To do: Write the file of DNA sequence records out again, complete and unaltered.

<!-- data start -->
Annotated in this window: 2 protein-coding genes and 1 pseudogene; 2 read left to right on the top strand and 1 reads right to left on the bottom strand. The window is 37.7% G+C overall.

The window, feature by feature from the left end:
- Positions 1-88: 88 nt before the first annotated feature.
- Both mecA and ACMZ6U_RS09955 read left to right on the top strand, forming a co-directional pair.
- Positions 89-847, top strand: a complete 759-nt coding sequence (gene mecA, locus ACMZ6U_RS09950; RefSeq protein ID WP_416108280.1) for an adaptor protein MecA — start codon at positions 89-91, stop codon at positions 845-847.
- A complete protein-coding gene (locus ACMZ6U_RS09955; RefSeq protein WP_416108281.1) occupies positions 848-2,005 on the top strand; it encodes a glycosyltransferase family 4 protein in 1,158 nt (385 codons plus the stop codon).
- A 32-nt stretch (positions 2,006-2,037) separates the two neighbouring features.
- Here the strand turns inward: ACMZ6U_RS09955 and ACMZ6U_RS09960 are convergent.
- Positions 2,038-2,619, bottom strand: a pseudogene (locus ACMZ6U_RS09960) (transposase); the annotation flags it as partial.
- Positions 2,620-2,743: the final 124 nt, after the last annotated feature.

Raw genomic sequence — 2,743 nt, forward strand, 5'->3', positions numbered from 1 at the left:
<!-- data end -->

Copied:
Annotated in this window: 2 protein-coding genes and 1 pseudogene; 2 read left to right on the top strand and 1 reads right to left on the bottom strand. The window is 37.7% G+C overall.

The window, feature by feature from the left end:
- Positions 1-88: 88 nt before the first annotated feature.
- Both mecA and ACMZ6U_RS09955 read left to right on the top strand, forming a co-directional pair.
- Positions 89-847, top strand: a complete 759-nt coding sequence (gene mecA, locus ACMZ6U_RS09950; RefSeq protein ID WP_416108280.1) for an adaptor protein MecA — start codon at positions 89-91, stop codon at positions 845-847.
- A complete protein-coding gene (locus ACMZ6U_RS09955; RefSeq protein WP_416108281.1) occupies positions 848-2,005 on the top strand; it encodes a glycosyltransferase family 4 protein in 1,158 nt (385 codons plus the stop codon).
- A 32-nt stretch (positions 2,006-2,037) separates the two neighbouring features.
- Here the strand turns inward: ACMZ6U_RS09955 and ACMZ6U_RS09960 are convergent.
- Positions 2,038-2,619, bottom strand: a pseudogene (locus ACMZ6U_RS09960) (transposase); the annotation flags it as partial.
- Positions 2,620-2,743: the final 124 nt, after the last annotated feature.

Raw genomic sequence — 2,743 nt, forward strand, 5'->3', positions numbered from 1 at the left: